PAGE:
How much does that thing weigh?

This week we are going to be taking a look at some topics related to heavy lifting operations.  This kind of knowledge and skill will be beneficial in several disciplines of rescue, including structural collapse, trench, and vehicle rescue.

Let’s start out by reviewing how to determine the weight of an object in the field.  The FEMA US&R Field Operations Guide gives us some guidance with quick weight estimating that we can use on the street.  You will want to turn to page 1-31 in the September 2017 FOG (Edition 8.2).  The FOG can be downloaded for free from

Our make believe scenario is this: The rigging carrying this reinforced concrete pipe has failed and there is a worker who’s legs are pinned under it.  We have to perform a lifting evolution in order to free the pinned worker.  How do we determine the concrete pipe’s weight?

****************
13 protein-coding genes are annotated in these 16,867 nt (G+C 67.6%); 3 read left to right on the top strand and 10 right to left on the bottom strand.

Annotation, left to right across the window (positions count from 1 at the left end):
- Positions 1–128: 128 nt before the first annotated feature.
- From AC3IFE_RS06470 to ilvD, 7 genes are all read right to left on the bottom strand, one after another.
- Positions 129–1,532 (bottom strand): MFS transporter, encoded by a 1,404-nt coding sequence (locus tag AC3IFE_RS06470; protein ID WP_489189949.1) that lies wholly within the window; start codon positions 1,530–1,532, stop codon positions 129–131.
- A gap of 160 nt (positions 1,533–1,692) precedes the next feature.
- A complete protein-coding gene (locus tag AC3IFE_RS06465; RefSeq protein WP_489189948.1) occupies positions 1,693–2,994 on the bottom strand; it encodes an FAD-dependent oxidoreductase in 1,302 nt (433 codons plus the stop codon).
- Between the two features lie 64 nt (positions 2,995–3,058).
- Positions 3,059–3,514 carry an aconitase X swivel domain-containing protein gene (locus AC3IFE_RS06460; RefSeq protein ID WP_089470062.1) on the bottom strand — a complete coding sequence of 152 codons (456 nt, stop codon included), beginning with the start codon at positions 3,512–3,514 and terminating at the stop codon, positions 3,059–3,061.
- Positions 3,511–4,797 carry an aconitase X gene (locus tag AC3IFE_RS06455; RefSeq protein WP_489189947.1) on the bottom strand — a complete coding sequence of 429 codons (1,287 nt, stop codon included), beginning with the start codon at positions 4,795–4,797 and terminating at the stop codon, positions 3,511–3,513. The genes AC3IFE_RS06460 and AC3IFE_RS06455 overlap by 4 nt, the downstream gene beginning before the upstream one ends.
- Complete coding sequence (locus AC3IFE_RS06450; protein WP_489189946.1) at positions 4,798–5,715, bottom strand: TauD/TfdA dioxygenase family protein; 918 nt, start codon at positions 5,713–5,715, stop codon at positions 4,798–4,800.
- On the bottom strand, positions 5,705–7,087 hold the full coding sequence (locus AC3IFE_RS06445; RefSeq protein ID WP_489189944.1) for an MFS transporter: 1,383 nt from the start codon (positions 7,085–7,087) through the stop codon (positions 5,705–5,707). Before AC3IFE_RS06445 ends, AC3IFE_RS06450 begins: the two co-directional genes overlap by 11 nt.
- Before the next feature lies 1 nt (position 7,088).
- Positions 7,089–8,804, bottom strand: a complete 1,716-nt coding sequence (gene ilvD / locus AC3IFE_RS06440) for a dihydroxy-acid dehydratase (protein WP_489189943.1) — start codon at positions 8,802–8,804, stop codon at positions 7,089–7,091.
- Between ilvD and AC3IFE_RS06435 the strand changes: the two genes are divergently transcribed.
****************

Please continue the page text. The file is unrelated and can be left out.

Use your imagination to slice the concrete pipe long ways so that it is unrolled and lying flat on the ground in your mind.

Measure the dimensions of your new slab and calculate the square footage.  You will essentially be measuring its length and width (or circumference since it is actually a pipe).

8′ x 8′ = 64 square feet

Multiply the square footage by the Quick Weight Estimating value in the FEMA US&R Field Guide.  For this scenario, we’ll say the concrete is 6″ in depth.

64 square feet x 75 psf = 4,800 lbs.

Round that up to an even 5,000 lbs. to plan the rest of your operation.  Now that we know roughly how much our object weighs, we can begin to setup our stabilization and lifting operations with the correct equipment.

Bill Elder
Owner / Lead Instructor
Elder Technical Rescue Services, LLC

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